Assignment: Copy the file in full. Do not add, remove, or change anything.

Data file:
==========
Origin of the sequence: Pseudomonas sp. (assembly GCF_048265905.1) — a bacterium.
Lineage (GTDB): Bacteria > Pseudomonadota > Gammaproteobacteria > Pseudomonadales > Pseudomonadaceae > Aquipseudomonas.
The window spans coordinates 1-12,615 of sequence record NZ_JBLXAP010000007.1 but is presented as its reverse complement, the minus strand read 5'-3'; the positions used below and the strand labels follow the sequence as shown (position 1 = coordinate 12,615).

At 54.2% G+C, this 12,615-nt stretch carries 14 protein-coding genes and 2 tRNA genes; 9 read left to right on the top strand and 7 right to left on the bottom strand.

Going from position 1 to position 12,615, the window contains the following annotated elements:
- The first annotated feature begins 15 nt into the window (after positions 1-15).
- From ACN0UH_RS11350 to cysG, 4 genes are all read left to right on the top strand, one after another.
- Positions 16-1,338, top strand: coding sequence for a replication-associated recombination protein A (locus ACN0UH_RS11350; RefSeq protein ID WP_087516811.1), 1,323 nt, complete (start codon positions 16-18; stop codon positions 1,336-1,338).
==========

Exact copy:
Origin of the sequence: Pseudomonas sp. (assembly GCF_048265905.1) — a bacterium.
Lineage (GTDB): Bacteria > Pseudomonadota > Gammaproteobacteria > Pseudomonadales > Pseudomonadaceae > Aquipseudomonas.
The window spans coordinates 1-12,615 of sequence record NZ_JBLXAP010000007.1 but is presented as its reverse complement, the minus strand read 5'-3'; the positions used below and the strand labels follow the sequence as shown (position 1 = coordinate 12,615).

At 54.2% G+C, this 12,615-nt stretch carries 14 protein-coding genes and 2 tRNA genes; 9 read left to right on the top strand and 7 right to left on the bottom strand.

Going from position 1 to position 12,615, the window contains the following annotated elements:
- The first annotated feature begins 15 nt into the window (after positions 1-15).
- From ACN0UH_RS11350 to cysG, 4 genes are all read left to right on the top strand, one after another.
- Positions 16-1,338, top strand: coding sequence for a replication-associated recombination protein A (locus ACN0UH_RS11350; RefSeq protein ID WP_087516811.1), 1,323 nt, complete (start codon positions 16-18; stop codon positions 1,336-1,338).